Google has already rolled out an EV charging station finder in the United Kingdom and United States, with countries such as Australia and New Zealand to follow.


State and federal governments are supporting the rollout of additional fast charging stations around Australia.

The Electric Vehicle Council, based on estimates of funding from state and federal governments, says that 700 new fast charging locations will be added across Australia over the next five years. Each location will have multiple charging points to accommodate many vehicles.

Other state government programs will increase the density of fast charging equipment currently in use, so more cars can take advantage of charging at the same time.


The previous Coalition government pledged $24.55 million to co-funding 400 fast-chargers across approximately 200 sites, mainly in metropolitan locations.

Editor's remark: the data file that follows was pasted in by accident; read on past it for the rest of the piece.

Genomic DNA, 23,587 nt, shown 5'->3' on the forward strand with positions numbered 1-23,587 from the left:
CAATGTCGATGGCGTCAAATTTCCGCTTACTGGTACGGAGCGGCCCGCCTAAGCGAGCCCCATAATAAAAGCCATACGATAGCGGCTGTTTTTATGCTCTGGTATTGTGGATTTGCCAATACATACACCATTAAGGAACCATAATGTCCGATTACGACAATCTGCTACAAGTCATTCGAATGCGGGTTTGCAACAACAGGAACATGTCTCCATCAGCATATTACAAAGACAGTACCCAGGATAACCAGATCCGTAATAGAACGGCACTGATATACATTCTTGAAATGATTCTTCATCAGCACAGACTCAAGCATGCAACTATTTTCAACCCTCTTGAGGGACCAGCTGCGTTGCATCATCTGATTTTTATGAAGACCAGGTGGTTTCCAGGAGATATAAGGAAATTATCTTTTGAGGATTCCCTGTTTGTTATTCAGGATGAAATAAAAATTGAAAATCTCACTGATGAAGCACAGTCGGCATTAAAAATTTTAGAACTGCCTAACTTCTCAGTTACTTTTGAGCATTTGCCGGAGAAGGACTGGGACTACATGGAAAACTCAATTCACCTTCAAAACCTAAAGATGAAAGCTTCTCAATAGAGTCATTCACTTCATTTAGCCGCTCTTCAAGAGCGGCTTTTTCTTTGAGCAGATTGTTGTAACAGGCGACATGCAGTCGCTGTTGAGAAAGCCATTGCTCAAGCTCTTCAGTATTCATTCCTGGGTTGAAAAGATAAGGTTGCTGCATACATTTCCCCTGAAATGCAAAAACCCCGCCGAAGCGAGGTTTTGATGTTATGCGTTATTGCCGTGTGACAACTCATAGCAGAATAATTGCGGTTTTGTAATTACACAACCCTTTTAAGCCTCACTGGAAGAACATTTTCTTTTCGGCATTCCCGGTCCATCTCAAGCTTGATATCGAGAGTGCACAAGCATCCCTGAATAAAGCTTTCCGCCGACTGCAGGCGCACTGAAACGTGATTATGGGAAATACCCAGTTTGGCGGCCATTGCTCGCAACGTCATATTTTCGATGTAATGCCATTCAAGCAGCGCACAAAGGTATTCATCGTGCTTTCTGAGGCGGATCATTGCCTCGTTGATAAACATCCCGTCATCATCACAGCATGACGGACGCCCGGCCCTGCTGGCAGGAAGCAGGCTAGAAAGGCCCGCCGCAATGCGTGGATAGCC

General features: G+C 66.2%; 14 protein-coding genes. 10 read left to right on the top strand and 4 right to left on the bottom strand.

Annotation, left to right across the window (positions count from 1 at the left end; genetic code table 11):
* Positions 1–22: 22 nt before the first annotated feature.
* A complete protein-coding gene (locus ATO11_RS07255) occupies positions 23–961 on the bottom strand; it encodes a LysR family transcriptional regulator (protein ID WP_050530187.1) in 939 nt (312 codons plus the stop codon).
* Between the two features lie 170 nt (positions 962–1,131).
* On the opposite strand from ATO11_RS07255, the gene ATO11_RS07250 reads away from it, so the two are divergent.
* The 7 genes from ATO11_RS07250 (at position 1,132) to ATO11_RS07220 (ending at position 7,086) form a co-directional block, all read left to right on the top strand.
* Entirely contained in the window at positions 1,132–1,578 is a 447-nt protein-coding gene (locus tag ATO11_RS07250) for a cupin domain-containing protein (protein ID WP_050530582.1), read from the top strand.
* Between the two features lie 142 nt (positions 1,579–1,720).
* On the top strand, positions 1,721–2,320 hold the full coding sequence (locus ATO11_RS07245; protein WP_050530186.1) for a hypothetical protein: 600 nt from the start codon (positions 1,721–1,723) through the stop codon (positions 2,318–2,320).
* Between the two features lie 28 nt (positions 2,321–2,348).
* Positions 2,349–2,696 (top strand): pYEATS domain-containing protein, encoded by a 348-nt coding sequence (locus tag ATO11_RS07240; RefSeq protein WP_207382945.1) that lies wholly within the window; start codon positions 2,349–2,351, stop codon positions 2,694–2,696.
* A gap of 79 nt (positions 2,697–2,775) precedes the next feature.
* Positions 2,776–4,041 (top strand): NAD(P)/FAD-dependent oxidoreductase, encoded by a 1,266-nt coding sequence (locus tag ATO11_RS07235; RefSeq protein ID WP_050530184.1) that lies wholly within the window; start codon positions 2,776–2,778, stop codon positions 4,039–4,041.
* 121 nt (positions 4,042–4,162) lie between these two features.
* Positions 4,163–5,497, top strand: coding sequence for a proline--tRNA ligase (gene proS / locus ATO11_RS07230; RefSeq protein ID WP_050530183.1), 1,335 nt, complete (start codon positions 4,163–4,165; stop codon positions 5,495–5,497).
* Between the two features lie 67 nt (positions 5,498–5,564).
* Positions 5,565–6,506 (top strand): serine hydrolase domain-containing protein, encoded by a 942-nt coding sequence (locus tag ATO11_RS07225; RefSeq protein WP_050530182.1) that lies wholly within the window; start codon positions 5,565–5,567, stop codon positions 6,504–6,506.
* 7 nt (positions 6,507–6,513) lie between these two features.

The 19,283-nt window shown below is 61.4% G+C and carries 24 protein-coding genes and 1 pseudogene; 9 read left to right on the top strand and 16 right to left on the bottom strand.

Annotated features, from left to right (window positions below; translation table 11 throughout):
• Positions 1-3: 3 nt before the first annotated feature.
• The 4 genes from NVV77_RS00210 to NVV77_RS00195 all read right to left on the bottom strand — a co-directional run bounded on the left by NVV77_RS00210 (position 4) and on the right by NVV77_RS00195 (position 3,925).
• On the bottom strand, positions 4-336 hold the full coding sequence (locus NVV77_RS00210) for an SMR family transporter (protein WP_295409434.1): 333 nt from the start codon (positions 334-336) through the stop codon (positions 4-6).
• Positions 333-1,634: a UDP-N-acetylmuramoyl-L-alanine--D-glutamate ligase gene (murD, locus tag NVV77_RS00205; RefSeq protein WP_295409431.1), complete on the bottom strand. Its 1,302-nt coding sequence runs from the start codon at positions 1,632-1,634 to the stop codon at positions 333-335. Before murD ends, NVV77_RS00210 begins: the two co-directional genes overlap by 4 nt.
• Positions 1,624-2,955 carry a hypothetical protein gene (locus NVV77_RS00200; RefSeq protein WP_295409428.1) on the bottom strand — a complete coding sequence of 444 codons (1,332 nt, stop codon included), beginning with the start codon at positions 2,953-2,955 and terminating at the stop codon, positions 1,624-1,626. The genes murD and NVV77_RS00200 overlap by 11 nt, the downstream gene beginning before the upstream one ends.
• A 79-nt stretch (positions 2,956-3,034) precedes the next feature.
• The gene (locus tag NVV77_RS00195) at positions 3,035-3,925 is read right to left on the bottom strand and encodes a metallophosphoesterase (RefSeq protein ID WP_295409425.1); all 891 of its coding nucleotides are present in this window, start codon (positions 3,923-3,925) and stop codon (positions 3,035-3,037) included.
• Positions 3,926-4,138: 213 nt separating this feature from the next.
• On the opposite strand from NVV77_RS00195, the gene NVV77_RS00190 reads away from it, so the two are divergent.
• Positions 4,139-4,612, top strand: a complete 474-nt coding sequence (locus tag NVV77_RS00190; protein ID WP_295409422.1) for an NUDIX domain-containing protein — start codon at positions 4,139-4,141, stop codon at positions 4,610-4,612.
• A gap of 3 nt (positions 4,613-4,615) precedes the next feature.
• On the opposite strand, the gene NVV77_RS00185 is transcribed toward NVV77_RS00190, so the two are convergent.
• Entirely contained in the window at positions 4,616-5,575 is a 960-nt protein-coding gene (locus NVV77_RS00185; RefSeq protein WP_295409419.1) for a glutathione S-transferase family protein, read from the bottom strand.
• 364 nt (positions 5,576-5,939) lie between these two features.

The new Labor government announced a pre-election policy of a $39.3 million investment in a national electric vehicle charging network to establish charging stations every 150km on Australia’s major transport route. The amount will be matched by the NRMA.


NSW will commit $131m to co-fund 1,000 fast charging bays across 250 locations.


Will co-fund 20 new fast chargers.


Have committed funding to fast-charging, with details to come.


QLD’s “Queensland Electric Superhighway” will see 18 new fast-charging sites added at a cost of $2.75m.


The SA government has pledged $13.4m to add 28 new regional fast charging stations.


Has committed $600,000 to build additional fast charging stations.


$20 million pledged to fund fast charging stations across 45 sites in regional WA.


The government has promised $6m to co-funding fast charging stations across 50 regional Victorian locations.